Lei Yangong

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Lei Yangong (雷彥恭) was a warlord who controlled Wuzhen Circuit (武貞, headquartered in modern Changde, Hunan) as its military governor (Jiedushi) from about 903 to 908, late in the Chinese dynasty Tang Dynasty and early in the subsequent Five Dynasties and Ten Kingdoms period.


It is not known when Lei Yangong was born. His father Lei Man had taken over the area of Lang Prefecture (朗州, in modern Changde, Hunan) and later became the military governor (Jiedushi) of Wuzhen Circuit, headquartered at Lang Prefecture.[1] When Lei Man died in 901, Lei Yangong's older brother Lei Yanwei claimed the title of acting military governor,[2] Lei Yanwei was full military governor as of 903, when he sacked Jiangling Municipality, the capital of neighboring Jingnan Circuit (荊南), in the absence of Jingnan's military governor Cheng Rui.[3] Lei Yanwei apparently occupied Jiangling for some time, but Lei Yangong rose against him and, in coordination with Zhao Kuangning the military governor of Zhongyi Circuit (忠義, headquartered in modern Xiangyang, Hubei), expelled him from Jiangling and, apparently, from Wuzhen Circuit as well.[1]

Rule of Wuzhen[edit]

After overthrowing Lei Yanwei, Lei Yangong apparently occupied Jiangling for a short while, until Zhao Kuangning sent his brother Zhao Kuangming to expel Lei Yangong from Jiangling.[1][3]

As of 906, by which time Lei Yangong was referred to as the military governor of Wuzhen, he was repeatedly pillaging Jingnan, which was then under the control of He Gui, a subordinate of the powerful warlord Zhu Quanzhong the military governor of Xuanwu Circuit (宣武, headquartered in modern Kaifeng, Henan). In 906, because He Gui was unable to stem the repeated pillages that Lei was carrying out, Zhu replaced him with Gao Jichang, who proceeded to build up Jiangling's defenses against future raids.[4]

In 907 — by which time Zhu had taken over the Tang imperial throne and established a new Later Liang as its Emperor Taizu — Lei allied with Ma Yin the Prince of Chu to again attack Jiangling. (The attack was despite Chu's status as a Later Liang vassal, while Lei had submitted to Later Liang's rival Hongnong.) Gao stationed an army at Gong'an (公安, in modern Jingzhou) to cut off the Wuzhen forces' supply route, and then defeated them. Both Wuzhen and Chu forces withdrew. Apparently turning against his ally, Lei then attacked Chu's Yue Prefecture (岳州, in modern Yueyang, Hunan), but was unable to capture it.[5]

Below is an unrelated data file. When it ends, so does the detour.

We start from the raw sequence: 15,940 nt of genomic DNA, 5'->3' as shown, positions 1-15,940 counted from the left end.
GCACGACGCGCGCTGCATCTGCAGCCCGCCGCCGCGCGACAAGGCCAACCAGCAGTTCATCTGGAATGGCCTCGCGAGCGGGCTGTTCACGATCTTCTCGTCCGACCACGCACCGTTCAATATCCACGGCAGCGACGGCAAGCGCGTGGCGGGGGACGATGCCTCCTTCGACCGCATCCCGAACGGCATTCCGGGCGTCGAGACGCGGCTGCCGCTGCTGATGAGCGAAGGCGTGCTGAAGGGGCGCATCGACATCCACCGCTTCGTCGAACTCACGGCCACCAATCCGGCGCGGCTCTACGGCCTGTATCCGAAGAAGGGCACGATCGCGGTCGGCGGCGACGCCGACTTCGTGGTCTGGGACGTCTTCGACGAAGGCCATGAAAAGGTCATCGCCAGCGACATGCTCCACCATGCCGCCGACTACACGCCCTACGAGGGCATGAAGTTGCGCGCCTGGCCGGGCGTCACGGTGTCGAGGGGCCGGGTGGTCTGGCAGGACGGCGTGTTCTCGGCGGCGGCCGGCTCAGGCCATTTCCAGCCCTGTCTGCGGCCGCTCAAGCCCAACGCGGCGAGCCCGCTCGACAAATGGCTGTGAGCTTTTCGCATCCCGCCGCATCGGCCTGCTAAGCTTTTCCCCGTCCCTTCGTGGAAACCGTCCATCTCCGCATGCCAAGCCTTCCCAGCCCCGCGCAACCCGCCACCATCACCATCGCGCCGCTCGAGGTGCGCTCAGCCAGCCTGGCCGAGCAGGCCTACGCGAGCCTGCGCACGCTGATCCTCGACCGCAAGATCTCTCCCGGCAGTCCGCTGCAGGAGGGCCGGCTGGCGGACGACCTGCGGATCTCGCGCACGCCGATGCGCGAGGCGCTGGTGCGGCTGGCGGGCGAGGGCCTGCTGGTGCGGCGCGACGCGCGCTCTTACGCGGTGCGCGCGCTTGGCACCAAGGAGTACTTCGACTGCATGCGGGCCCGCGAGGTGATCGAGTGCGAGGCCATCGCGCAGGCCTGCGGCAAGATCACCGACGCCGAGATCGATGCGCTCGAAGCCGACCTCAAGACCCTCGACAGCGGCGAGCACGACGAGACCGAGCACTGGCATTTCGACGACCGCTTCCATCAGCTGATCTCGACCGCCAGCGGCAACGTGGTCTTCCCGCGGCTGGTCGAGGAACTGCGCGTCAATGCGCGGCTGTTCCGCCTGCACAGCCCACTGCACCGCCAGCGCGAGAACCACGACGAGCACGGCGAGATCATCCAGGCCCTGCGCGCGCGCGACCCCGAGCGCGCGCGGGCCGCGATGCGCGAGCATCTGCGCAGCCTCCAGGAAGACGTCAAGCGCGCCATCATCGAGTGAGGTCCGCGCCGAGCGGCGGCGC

Lei subsequently continued his pillage campaign against Jingnan. Emperor Taizu thereafter declared a general campaign against him and ordered Gao and Ma to attack him. Gao sent his general Ni Kefu (倪可福) to rendezvous with the Chu general Qin Yanhui (秦彥暉), and they put Lang Prefecture under siege. Lei sought aid from Hongnong's prince Yang Wo. Yang Wo sent the generals Ling Ye (泠業) and Li Rao (李饒) to try to save Lei, but they were defeated and captured by the Chu general Xu Dexun and never reached Lang Prefecture.[5]

However, with waters that Lei Man had previously diverted to surround and protect Lang Prefecture serving as a defensive bulwark, Lang's defenses were initially holding. After Qin held off attacking for some time, Lei became less vigilant about defending the city. Qin then sent the officer Cao Dechang (曹德昌) with a group of soldiers to secretly cross the waters at night and get into the city, and then suddenly rise and set fires in the city. The city fell into panic, allowing Qin to march in with his soldiers. Lei Yangong took a small boat and fled to Hongnong's capital Guangling (廣陵, in modern Yangzhou, Jiangsu), where Yang Wo's brother and successor Yang Longyan made him the deputy military governor of Huainan Circuit (淮南, headquartered at Guangling). Qin captured Lei Yangong's younger brother Lei Yanxiong (雷彥雄) and delivered him to the Later Liang capital Daliang,[5] where he, along with six other adherents of Lei Yangong's, were executed. It is not known when Lei Yangong himself died.[6]

Notes and references[edit]

  1. ^ a b c New Book of Tang, vol. 186.
  2. ^ Zizhi Tongjian, vol. 262.
  3. ^ a b Zizhi Tongjian, vol. 264.
  4. ^ Zizhi Tongjian, vol. 265.
  5. ^ a b c Zizhi Tongjian, vol. 266.
  6. ^ History of the Five Dynasties, vol. 17.